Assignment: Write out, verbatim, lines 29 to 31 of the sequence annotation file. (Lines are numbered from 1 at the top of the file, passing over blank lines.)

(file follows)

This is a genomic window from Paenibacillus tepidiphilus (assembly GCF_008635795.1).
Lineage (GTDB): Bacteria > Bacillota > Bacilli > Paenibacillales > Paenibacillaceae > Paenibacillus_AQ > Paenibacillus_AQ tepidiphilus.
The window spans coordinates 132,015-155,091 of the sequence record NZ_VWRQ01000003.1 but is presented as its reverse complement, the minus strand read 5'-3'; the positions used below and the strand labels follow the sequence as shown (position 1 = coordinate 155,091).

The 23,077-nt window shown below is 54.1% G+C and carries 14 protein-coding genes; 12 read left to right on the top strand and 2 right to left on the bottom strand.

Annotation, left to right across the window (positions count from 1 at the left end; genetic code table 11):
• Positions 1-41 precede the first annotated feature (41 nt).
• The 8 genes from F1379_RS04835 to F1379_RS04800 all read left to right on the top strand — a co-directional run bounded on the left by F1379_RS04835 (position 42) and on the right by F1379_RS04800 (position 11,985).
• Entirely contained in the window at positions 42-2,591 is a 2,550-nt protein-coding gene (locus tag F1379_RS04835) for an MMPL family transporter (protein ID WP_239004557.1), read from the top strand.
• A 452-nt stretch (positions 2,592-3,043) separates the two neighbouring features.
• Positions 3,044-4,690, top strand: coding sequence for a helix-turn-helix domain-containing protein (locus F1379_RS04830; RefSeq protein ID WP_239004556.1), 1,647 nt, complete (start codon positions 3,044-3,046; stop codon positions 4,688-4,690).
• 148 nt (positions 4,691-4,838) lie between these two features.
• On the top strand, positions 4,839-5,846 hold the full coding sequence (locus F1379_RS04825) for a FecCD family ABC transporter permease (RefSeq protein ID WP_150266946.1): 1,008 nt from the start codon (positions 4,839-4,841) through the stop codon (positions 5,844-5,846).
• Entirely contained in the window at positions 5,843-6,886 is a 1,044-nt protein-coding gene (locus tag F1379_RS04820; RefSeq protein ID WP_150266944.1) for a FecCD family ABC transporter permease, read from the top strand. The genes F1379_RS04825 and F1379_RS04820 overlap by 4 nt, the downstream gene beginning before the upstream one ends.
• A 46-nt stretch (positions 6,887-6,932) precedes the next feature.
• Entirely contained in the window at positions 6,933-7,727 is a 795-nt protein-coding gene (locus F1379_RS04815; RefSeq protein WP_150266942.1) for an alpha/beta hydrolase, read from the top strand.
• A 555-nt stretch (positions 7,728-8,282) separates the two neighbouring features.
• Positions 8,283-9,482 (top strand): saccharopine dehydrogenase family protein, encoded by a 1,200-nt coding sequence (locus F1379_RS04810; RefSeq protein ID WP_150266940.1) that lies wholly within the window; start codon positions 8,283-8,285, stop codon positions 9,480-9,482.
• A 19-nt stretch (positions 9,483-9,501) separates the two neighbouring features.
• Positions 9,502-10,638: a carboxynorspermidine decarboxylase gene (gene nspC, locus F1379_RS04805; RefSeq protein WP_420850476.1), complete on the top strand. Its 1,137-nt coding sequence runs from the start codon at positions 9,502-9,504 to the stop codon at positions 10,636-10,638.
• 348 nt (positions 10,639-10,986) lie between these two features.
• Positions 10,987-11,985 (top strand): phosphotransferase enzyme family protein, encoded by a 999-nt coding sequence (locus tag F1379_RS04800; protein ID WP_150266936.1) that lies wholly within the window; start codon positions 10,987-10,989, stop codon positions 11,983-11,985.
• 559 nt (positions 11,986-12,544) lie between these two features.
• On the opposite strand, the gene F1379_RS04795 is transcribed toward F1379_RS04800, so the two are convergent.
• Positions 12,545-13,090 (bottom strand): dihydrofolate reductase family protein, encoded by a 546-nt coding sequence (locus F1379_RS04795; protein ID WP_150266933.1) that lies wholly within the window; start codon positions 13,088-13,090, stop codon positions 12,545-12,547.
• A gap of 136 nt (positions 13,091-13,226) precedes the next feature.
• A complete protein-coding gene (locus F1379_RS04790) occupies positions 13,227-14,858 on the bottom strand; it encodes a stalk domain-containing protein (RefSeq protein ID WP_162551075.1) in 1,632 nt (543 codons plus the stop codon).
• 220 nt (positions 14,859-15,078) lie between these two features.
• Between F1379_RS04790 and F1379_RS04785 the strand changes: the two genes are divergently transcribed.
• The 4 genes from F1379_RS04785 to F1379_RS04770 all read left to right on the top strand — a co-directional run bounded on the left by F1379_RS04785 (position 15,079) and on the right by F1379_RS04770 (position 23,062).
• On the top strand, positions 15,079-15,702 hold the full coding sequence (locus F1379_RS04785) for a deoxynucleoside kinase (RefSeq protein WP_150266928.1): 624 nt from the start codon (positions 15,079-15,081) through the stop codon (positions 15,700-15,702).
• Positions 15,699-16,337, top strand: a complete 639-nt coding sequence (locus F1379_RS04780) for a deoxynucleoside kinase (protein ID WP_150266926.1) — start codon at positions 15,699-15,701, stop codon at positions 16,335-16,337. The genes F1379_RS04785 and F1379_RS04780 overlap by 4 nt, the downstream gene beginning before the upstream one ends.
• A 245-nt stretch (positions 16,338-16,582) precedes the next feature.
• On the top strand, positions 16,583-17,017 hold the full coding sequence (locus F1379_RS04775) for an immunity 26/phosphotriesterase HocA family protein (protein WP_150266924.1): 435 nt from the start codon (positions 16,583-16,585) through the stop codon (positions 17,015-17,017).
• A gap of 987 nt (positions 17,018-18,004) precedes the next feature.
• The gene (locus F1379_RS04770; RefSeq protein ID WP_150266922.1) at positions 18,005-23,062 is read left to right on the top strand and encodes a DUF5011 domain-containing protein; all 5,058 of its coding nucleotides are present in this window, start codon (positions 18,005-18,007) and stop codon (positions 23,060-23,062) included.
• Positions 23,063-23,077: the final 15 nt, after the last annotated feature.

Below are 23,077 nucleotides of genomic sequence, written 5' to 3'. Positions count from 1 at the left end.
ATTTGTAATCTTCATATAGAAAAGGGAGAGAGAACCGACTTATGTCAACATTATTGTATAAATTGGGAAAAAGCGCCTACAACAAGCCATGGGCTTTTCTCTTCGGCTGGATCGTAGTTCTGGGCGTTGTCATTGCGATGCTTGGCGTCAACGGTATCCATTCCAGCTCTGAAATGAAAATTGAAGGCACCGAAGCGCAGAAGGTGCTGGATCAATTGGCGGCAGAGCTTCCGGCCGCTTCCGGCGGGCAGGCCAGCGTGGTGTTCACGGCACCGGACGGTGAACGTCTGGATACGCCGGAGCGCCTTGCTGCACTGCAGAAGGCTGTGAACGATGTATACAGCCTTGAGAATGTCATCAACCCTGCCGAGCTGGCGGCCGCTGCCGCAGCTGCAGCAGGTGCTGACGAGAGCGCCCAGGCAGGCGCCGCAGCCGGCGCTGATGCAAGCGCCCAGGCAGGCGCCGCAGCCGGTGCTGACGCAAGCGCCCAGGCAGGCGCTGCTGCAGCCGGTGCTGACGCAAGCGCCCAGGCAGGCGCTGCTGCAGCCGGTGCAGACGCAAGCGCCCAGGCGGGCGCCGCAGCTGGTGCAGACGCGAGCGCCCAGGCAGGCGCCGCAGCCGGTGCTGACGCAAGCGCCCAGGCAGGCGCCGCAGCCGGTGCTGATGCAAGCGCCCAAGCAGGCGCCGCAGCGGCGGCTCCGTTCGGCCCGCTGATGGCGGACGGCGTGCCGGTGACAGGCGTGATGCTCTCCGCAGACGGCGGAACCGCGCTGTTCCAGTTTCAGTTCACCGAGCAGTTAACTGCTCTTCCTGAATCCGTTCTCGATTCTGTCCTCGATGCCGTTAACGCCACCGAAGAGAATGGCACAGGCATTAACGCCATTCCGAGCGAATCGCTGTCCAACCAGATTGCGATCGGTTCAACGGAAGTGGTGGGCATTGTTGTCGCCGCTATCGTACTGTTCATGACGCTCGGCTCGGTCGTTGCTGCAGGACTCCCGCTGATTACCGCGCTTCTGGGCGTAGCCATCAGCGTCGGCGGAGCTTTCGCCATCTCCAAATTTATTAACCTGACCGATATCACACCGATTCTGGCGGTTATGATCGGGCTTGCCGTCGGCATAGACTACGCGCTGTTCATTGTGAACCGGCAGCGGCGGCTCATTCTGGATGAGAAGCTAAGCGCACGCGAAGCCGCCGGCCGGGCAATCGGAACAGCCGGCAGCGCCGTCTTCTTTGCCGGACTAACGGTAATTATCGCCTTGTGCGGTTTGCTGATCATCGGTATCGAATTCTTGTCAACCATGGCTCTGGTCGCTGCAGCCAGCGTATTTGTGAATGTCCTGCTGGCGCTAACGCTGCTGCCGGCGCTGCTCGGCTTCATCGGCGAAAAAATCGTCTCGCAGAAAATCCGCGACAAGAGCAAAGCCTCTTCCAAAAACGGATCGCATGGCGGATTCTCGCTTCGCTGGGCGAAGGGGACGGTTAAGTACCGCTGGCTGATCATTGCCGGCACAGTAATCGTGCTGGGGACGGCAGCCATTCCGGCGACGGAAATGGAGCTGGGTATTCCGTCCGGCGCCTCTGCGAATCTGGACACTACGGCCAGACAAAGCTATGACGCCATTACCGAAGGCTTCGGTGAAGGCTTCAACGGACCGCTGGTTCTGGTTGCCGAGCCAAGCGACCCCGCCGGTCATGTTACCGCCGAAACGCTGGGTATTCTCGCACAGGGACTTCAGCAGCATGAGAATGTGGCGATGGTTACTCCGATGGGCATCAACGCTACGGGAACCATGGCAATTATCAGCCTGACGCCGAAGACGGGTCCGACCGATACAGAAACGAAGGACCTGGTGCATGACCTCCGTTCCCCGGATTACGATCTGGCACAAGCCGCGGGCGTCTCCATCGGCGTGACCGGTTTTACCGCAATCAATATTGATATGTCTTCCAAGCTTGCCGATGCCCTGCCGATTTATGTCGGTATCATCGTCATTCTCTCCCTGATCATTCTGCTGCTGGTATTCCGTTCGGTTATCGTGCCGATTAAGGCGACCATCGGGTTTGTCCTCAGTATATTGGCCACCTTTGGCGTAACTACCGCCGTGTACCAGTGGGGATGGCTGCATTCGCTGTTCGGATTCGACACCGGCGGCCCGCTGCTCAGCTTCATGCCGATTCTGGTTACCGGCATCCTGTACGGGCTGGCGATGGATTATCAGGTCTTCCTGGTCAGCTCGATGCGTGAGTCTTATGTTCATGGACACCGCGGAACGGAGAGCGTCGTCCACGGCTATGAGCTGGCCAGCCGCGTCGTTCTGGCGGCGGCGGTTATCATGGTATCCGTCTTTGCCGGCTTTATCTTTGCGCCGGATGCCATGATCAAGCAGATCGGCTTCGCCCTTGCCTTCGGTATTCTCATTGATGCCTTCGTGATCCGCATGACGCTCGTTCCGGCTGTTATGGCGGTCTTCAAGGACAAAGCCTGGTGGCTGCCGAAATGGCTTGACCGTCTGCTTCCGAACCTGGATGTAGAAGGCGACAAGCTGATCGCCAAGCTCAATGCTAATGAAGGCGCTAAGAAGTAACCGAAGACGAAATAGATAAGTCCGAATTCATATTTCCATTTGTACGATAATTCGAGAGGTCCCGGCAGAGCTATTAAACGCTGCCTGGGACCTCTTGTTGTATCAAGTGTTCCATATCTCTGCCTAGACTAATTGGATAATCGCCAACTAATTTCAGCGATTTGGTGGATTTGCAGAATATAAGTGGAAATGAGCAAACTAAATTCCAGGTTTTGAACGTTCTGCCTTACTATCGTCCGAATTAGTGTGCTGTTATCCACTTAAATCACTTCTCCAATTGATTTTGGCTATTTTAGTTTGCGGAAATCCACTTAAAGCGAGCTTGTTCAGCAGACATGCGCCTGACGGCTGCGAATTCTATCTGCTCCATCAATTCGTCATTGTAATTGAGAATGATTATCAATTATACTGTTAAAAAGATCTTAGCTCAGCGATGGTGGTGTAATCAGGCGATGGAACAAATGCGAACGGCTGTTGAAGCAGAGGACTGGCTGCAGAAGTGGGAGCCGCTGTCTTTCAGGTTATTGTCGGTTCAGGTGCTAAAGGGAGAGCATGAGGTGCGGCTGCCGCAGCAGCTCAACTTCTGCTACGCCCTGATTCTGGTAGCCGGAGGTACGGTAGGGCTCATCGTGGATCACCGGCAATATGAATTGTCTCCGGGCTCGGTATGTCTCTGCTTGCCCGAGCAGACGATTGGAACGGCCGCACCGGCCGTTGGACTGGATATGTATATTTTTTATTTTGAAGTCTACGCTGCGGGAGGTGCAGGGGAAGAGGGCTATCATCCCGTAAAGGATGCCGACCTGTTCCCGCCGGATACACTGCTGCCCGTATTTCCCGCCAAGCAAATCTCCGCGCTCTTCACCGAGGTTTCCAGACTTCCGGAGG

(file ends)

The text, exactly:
• The 4 genes from F1379_RS04785 to F1379_RS04770 all read left to right on the top strand — a co-directional run bounded on the left by F1379_RS04785 (position 15,079) and on the right by F1379_RS04770 (position 23,062).
• On the top strand, positions 15,079-15,702 hold the full coding sequence (locus F1379_RS04785) for a deoxynucleoside kinase (RefSeq protein WP_150266928.1): 624 nt from the start codon (positions 15,079-15,081) through the stop codon (positions 15,700-15,702).
• Positions 15,699-16,337, top strand: a complete 639-nt coding sequence (locus F1379_RS04780) for a deoxynucleoside kinase (protein ID WP_150266926.1) — start codon at positions 15,699-15,701, stop codon at positions 16,335-16,337. The genes F1379_RS04785 and F1379_RS04780 overlap by 4 nt, the downstream gene beginning before the upstream one ends.